A Study on Token Velocity

A Study on Token Velocity

By raven | Investment | 30 Oct 2019

There is a certain debate in the crypto community about the topic of "Token Velocity". Velocity is basically the number of times a token change hands in average during a certain period of time. To illustrate this, let's look at a simple example.

Imagine there's a very small village, that is closed off from the outside world, and the total amount of money in that village is 1,000 silver coins (SC). During one month, the following goods were sold/bought: 5 sheep for 300 SC; 10kg of corn for 10 SC; 100 litters of milk for 10 SC; and 10 pieces of furniture for 180 SC. The total amount transacted was 500 SC, which is half the total amount of SC in the village, so we say that the velocity of SC was 0.5 in that month.

The discussion started, perhaps, in this article by Kyle Samani. Here Samani argues that tokens with high velocity will tend to have very low prices. He opens with the following:

Basically, all token pitches include a line that goes something like this: “There is a fixed supply of tokens. As demand for the token increases, so must the price”.

This logic fails to take into account the velocity problem.

I like Samani's reasoning, because I too had noticed the same problem when trying to evaluate the price of tokens (for example, in this post of mine). We can try to estimate the volume of transactions of a certain token economy, but how does that relate to total market capitalization? Basically, what I was looking for was the Exchange Equation:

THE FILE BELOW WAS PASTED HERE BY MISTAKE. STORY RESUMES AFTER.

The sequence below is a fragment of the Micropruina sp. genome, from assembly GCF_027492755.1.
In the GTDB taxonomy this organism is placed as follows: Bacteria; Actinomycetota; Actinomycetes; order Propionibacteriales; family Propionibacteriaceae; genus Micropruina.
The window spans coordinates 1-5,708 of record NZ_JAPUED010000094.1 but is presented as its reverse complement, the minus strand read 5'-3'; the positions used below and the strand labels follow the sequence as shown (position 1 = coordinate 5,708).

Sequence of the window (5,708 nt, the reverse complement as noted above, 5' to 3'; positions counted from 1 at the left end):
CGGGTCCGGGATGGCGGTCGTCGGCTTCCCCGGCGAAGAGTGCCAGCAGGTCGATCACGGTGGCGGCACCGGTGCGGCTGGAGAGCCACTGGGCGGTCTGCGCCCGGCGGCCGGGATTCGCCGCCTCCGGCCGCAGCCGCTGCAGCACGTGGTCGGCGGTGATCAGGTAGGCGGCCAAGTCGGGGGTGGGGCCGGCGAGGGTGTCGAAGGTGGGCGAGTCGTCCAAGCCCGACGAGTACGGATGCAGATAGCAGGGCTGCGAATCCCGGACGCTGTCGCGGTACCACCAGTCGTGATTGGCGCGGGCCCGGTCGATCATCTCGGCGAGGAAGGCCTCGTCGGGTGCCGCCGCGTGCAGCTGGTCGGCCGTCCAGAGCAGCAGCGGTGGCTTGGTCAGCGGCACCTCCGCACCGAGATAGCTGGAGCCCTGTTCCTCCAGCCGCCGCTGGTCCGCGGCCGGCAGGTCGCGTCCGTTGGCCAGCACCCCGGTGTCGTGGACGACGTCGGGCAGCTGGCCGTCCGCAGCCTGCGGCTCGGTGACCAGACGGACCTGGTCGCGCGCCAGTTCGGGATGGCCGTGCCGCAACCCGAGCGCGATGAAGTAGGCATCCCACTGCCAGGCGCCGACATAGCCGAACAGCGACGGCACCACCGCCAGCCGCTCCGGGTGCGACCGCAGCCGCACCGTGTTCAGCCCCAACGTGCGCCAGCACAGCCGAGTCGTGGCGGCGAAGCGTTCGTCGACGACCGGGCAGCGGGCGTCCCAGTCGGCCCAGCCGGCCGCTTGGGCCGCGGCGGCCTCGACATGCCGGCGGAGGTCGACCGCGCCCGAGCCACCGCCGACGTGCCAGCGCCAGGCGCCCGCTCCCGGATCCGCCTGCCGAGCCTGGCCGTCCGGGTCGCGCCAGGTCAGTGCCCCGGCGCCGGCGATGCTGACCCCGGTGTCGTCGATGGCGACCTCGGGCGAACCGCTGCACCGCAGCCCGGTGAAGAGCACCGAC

M * V = P * Q

The right-hand side, P * Q, is "GDP", or the total amount transacted in an economy (in token units); M is the size of the money supply (number of tokens); and V is the missing variable: velocity. Now to get the USD (or any fiat) value, we can just multiply both sides by the token/USD exchange rate R:

R * M * V = R * P * Q

Now RPQ is the GDP in USD, and we get that:

R * M = (RPQ)/V

Where R * M is the total market cap (in USD). So, the market cap is the total "GDP" in USD divided by velocity. From that, Samani concludes that, if one wants to create valuable tokens, token designers should plan a "tokenomics" model where the tokens have low velocity. In his words:

Most utility tokens don’t provide a compelling reason for token holders to hold the token for more than a few seconds. Absent speculation, assets with high velocity will struggle to maintain long-term price appreciation.

Samani is not alone, Sasha Kaletsky in his article also concludes:

This leads to a counter-intuitive conclusion: the longer and more inefficient a cryptocurrency’s transactions are, all else being equal, the higher its value will be, and vice versa.